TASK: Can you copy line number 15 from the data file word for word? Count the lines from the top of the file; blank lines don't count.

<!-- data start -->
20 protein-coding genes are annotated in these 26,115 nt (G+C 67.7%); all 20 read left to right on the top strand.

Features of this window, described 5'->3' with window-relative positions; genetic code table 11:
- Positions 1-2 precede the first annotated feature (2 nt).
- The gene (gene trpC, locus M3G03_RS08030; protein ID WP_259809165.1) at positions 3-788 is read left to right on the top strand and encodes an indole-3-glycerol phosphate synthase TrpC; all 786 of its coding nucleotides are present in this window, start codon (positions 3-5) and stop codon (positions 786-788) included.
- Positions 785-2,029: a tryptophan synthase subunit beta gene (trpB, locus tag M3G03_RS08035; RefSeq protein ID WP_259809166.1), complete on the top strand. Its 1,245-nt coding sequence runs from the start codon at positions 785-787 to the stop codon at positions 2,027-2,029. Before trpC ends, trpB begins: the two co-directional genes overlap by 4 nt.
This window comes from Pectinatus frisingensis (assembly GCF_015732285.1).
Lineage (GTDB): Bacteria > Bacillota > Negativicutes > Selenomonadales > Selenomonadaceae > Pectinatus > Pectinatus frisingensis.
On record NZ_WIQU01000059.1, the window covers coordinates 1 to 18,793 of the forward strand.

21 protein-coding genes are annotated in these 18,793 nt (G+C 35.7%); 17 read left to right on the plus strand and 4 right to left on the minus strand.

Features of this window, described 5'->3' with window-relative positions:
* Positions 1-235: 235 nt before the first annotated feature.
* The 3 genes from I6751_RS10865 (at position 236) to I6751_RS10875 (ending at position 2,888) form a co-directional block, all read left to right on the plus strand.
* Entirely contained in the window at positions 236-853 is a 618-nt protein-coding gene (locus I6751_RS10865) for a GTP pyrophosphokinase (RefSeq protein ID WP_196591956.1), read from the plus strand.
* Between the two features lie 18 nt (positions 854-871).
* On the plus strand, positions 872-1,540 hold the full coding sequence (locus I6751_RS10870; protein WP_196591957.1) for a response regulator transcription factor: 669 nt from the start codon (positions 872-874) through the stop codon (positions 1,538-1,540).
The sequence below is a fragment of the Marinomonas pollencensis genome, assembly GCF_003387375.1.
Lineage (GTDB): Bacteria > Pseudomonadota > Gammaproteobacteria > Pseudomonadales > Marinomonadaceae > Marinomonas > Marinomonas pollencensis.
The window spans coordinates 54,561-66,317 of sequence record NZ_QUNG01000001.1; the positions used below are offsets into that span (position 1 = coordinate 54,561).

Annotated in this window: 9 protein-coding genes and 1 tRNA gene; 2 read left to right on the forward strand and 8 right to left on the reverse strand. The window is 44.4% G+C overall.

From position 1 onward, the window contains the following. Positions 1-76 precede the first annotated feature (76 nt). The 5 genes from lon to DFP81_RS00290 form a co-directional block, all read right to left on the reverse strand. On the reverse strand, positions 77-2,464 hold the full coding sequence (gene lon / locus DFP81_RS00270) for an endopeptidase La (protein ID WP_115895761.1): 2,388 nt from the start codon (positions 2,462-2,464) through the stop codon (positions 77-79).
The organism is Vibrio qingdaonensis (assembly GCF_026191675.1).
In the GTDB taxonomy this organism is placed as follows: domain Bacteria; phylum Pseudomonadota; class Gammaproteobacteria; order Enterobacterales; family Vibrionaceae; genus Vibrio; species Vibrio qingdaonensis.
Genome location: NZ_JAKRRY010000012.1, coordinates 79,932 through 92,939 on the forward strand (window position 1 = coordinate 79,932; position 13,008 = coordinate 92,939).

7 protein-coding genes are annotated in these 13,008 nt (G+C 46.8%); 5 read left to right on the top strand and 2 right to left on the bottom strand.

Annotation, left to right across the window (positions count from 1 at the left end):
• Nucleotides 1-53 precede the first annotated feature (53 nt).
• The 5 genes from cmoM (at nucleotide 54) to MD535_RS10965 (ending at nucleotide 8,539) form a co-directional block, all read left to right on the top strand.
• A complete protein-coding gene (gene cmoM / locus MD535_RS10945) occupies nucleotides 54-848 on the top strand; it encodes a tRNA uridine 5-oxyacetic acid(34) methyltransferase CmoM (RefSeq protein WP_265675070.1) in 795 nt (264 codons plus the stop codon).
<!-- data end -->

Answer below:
* On the plus strand, positions 872-1,540 hold the full coding sequence (locus I6751_RS10870; protein WP_196591957.1) for a response regulator transcription factor: 669 nt from the start codon (positions 872-874) through the stop codon (positions 1,538-1,540).